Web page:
I was wondering if there are any plans on implementing t-splines in OpenCascade. Below I provide a little background on why this might be interesting.
Since many years, finite element analysis (FEA) is the work-horse numerical analysis tool in many engineering disciplines. Although very powerfull from an user point of view it has a weakness in that it requires significant pre-processing time to prepare and mesh a complex CAD model for FEA. Recently a new numerical analysis technique is developed (called isogeometric analysis) that that directly works with the CAD geometry itself. So, the solution space for numerical analysis is the same as the space used to define the geometric model itself. One key point in the development of isogeometric analysis is its capability to locally refine the solution space without modifying the underlying CAD representation. In addition, isogeometric analysis requires a "gap-free" geometry. Both of these requirements can (and are) handled by t-splines. Currently the commercially available Rhinoceros supports t-splines. One of the weaknesses of Rhino though is that it is not a real solid modelling solution. This ofcourse is the strength of OpenCascade. For me, this could mean that opencascade could be at the very center of this new development in numerical analysis if t-spline (or maybe something similar) support would be available.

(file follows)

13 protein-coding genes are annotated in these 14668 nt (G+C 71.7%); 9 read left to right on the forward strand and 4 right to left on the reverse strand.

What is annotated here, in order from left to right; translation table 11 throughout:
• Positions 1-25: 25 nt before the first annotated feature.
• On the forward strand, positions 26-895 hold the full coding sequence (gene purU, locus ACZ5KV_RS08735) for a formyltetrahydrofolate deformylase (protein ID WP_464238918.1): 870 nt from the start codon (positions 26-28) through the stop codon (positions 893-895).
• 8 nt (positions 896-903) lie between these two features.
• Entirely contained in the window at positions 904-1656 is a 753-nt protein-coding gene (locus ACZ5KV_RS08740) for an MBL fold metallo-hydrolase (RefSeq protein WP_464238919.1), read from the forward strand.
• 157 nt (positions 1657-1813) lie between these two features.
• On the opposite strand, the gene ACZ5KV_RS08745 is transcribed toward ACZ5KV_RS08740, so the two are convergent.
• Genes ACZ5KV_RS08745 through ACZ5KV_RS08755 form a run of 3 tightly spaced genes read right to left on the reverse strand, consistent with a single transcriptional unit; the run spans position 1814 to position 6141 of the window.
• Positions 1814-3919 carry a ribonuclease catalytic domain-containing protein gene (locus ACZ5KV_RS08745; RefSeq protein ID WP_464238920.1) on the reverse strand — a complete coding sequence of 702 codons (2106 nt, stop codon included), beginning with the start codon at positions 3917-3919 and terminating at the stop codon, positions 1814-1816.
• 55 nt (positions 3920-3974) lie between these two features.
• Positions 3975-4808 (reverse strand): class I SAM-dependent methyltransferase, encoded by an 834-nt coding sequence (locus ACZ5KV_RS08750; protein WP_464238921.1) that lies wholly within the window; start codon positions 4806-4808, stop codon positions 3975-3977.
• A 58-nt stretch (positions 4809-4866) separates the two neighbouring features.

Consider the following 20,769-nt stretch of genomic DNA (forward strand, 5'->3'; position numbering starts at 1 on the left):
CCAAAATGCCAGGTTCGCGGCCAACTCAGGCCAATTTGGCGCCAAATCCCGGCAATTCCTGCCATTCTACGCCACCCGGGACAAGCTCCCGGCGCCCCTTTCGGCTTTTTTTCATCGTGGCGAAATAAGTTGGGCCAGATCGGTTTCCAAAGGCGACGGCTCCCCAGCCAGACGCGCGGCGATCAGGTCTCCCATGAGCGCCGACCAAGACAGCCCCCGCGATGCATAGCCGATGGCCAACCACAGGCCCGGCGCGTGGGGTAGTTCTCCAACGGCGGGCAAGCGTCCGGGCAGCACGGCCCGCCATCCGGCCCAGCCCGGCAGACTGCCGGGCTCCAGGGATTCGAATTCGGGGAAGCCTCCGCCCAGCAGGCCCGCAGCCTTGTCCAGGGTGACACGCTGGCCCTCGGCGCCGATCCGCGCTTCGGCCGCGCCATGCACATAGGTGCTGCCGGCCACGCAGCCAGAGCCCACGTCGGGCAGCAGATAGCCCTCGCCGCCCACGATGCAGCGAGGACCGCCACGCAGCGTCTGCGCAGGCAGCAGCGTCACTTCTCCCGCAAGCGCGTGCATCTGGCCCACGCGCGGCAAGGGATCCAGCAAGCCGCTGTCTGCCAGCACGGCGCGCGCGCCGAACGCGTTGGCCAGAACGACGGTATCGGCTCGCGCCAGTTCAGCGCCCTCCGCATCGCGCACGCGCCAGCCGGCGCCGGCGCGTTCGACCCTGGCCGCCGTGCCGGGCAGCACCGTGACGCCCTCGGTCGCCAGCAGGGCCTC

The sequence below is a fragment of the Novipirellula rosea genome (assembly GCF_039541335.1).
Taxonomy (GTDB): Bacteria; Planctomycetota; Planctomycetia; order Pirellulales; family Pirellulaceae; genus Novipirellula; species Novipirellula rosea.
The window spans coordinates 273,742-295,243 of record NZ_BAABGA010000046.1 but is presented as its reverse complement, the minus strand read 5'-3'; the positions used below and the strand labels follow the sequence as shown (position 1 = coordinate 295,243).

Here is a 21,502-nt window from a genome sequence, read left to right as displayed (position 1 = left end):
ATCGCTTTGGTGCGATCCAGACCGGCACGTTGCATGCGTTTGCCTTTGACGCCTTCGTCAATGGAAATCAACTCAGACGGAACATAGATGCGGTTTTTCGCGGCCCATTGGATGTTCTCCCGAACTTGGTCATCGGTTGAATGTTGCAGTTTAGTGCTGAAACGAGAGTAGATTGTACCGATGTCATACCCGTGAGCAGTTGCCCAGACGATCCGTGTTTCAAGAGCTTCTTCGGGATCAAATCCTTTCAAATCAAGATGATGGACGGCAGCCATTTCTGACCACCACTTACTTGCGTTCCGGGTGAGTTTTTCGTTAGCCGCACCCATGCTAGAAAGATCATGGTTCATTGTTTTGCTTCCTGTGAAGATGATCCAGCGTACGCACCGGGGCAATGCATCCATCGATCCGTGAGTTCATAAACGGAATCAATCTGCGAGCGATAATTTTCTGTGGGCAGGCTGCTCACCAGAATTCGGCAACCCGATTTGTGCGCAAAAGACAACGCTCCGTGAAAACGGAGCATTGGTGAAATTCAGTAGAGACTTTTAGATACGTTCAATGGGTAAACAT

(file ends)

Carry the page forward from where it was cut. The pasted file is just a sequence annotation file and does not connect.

Both are very good, but very demanding ideas.
For instance, in Rhino, there is the scan & solve plugin that provides isogeometric analysis.
The marriage of t-splines and isogeometric is a very potent idea, but of considerable scope.
How long would it take to add t-spline to OCC?
It sure would be a considerable boost for the project, no doubt!
I am aware that it is a quite a task to implement T-spline like functionality in OpenCascade. However, it would be a big selling point for OCC. I have been involved in simulation (mostly finite element analysis) for a long time and I have a history in CAD modelling (CATIA V5, solidedge, solidworks, cimatron, IDEAS master series, Artisan). Although meshers have been improved quite strongly, discretising complex geometries is still a non-value adding effort. Customers in general do not want to pay for the meshing. Their main interest is in the analysis results. Additionally, for many complex types of analysis (e.g. damage initiation and propagation) mesh sensitivity is still an issue in traditional finite element analysis. In principle, isogeometric analysis can remove many of these constraints. As a result there are two main advantages. The first is a highly improved efficiency of the numerical analysis workflow (tight integration between design and analysis). The second is a more robust solution process (no or much less mesh sensitivity).
The opensource OCC environment, would be a perfect playground for experimenting with isogeometric analysis in a real CAD environment. As you know, Rhino is a pure NURBS modeller. The step from NURBS to a BREP like representation like OCC is as far as I can tell not so straightforward.
roughly, breps is nurbs with topology on top...
so you've got that out of the box with OCC.